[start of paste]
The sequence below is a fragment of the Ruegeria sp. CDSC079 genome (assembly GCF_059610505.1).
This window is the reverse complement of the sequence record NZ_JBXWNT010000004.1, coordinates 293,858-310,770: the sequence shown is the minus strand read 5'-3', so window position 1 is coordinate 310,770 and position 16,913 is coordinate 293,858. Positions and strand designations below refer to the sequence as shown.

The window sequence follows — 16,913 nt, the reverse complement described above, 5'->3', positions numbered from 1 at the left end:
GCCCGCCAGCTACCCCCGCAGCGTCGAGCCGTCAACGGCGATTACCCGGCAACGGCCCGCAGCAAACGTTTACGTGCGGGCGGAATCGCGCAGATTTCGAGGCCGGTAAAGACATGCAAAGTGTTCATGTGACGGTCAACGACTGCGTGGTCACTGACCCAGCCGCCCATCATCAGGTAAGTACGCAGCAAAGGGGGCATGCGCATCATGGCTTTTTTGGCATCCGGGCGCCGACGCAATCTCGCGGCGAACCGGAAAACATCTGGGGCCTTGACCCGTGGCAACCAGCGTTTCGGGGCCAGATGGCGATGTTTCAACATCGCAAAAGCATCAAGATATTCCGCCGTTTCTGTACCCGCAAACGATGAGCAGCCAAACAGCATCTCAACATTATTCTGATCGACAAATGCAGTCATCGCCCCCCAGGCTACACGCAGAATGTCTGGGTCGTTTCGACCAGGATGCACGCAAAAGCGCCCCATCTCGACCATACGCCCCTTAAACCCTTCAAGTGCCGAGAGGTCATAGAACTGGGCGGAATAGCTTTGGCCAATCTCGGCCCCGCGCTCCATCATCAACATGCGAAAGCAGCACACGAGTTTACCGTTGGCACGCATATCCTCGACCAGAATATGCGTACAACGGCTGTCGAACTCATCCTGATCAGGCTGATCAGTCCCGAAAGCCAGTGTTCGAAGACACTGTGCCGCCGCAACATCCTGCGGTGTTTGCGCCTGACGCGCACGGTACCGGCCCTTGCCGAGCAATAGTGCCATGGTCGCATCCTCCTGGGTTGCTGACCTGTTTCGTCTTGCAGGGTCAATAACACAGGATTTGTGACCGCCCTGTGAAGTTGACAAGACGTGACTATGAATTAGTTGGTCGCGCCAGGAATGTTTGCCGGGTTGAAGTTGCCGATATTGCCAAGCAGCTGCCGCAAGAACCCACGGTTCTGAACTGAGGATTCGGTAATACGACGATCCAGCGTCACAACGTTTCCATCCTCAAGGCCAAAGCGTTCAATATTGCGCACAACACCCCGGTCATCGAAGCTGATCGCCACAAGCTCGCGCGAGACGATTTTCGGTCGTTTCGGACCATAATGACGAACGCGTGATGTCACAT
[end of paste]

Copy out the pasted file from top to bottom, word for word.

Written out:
The sequence below is a fragment of the Ruegeria sp. CDSC079 genome (assembly GCF_059610505.1).
This window is the reverse complement of the sequence record NZ_JBXWNT010000004.1, coordinates 293,858-310,770: the sequence shown is the minus strand read 5'-3', so window position 1 is coordinate 310,770 and position 16,913 is coordinate 293,858. Positions and strand designations below refer to the sequence as shown.

The window sequence follows — 16,913 nt, the reverse complement described above, 5'->3', positions numbered from 1 at the left end:
GCCCGCCAGCTACCCCCGCAGCGTCGAGCCGTCAACGGCGATTACCCGGCAACGGCCCGCAGCAAACGTTTACGTGCGGGCGGAATCGCGCAGATTTCGAGGCCGGTAAAGACATGCAAAGTGTTCATGTGACGGTCAACGACTGCGTGGTCACTGACCCAGCCGCCCATCATCAGGTAAGTACGCAGCAAAGGGGGCATGCGCATCATGGCTTTTTTGGCATCCGGGCGCCGACGCAATCTCGCGGCGAACCGGAAAACATCTGGGGCCTTGACCCGTGGCAACCAGCGTTTCGGGGCCAGATGGCGATGTTTCAACATCGCAAAAGCATCAAGATATTCCGCCGTTTCTGTACCCGCAAACGATGAGCAGCCAAACAGCATCTCAACATTATTCTGATCGACAAATGCAGTCATCGCCCCCCAGGCTACACGCAGAATGTCTGGGTCGTTTCGACCAGGATGCACGCAAAAGCGCCCCATCTCGACCATACGCCCCTTAAACCCTTCAAGTGCCGAGAGGTCATAGAACTGGGCGGAATAGCTTTGGCCAATCTCGGCCCCGCGCTCCATCATCAACATGCGAAAGCAGCACACGAGTTTACCGTTGGCACGCATATCCTCGACCAGAATATGCGTACAACGGCTGTCGAACTCATCCTGATCAGGCTGATCAGTCCCGAAAGCCAGTGTTCGAAGACACTGTGCCGCCGCAACATCCTGCGGTGTTTGCGCCTGACGCGCACGGTACCGGCCCTTGCCGAGCAATAGTGCCATGGTCGCATCCTCCTGGGTTGCTGACCTGTTTCGTCTTGCAGGGTCAATAACACAGGATTTGTGACCGCCCTGTGAAGTTGACAAGACGTGACTATGAATTAGTTGGTCGCGCCAGGAATGTTTGCCGGGTTGAAGTTGCCGATATTGCCAAGCAGCTGCCGCAAGAACCCACGGTTCTGAACTGAGGATTCGGTAATACGACGATCCAGCGTCACAACGTTTCCATCCTCAAGGCCAAAGCGTTCAATATTGCGCACAACACCCCGGTCATCGAAGCTGATCGCCACAAGCTCGCGCGAGACGATTTTCGGTCGTTTCGGACCATAATGACGAACGCGTGATGTCACAT